In my time travel romance Thoroughly Modern Amanda, the time traveling hero, Jack Lawton, is rescued by heroine, Amanda Montgomery, after he finds himself transported into the late nineteenth century. Since he’s been injured, Amanda’s family takes him in until he recovers, but afterward her father insists, to protect his daughter’s reputation, that he must leave their home. Her step-mother sets him up in a hotel room in town, so she and Amanda can continue to keep an eye on him.
So, what were hotel rooms like in the late ninteenth century?
Here is quote from The American Guide-Book, “The largest hotels are always supplied with polite and efficient waiters, excellent cooks, and almost every convenience. The beds and furniture are perfect, the means of ablution are clean and neat, many of the houses now having warm and cold bathes, the tables are supplied with all the delicacies of the season and the choicest wines, and generally if the traveler sojourns any length of time he can be as comfortable as at home.”
Charges for average hotel rooms were between $1 and $2.50 per day.
Miss Leslie advises ladies traveling alone “On arriving at the hotel, ask immediately to see the proprietor; give him your name and address, tell how long you propose staying, and request him to see that you are provided with a good room. Request him also to conduct you to the dining-room at dinner-time and allot you a seat near his own.”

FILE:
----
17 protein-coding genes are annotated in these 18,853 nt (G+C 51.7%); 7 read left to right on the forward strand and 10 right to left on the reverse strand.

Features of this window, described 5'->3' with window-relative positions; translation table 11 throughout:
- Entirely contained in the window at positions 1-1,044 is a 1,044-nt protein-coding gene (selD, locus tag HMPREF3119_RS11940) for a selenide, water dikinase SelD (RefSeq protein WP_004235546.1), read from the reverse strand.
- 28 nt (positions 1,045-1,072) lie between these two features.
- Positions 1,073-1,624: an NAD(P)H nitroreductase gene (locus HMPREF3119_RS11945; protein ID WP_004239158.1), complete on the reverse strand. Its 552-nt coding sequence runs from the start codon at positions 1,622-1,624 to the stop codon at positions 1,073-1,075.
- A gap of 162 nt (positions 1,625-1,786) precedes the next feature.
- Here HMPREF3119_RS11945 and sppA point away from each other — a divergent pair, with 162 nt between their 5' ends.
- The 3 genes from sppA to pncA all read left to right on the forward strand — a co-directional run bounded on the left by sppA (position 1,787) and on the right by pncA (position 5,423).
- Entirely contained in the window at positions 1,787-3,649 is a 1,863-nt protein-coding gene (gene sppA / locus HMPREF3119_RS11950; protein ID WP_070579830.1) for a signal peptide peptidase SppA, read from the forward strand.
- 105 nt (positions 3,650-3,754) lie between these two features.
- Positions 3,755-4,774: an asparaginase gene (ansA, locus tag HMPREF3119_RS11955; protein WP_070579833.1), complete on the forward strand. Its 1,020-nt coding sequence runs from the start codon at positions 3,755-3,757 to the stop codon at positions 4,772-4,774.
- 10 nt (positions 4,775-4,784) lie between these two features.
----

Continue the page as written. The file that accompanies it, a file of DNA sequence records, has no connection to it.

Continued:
Many hotels had a formal parlour and lady’s drawing room. This was where guests could go to read, receive visitors or converse. Breakfast and tea were generally taken at leisure, up until 9 o’clock. After breakfast, guests were urged to retire to the drawing room so the maids could clean the rooms. Room keys could be left with the clerk or barkeeper when the patrons went out.
Dinner was always served at a set time with arranged seating. Dress for dinner shouldn’t be “…more showy than you would wear when dining at a private house.”
According to the guidebook concerning gratuities, “When you give a gratuity to a servant…give it at no regular time, but whenever you think proper, or find it convenient. It is injudicious to allow them to suppose that they are to do you no particular service without being immediately paid for it…All persons who go to hotels are not able to lavish large and frequent gratuities on the servants. But all, for the price they pay to the proprietor, are entitled to an ample share of attention from the domestics.”
Source: Anna Worden, Travel in the mid-19th century, The Citizens’ Companion, June 2009.
For info on 19th century Philadelphia hotels with lots of great photos, visit this site: http://www.brynmawr.edu/cities/courses/05-306/proj2/jmw2b/home.html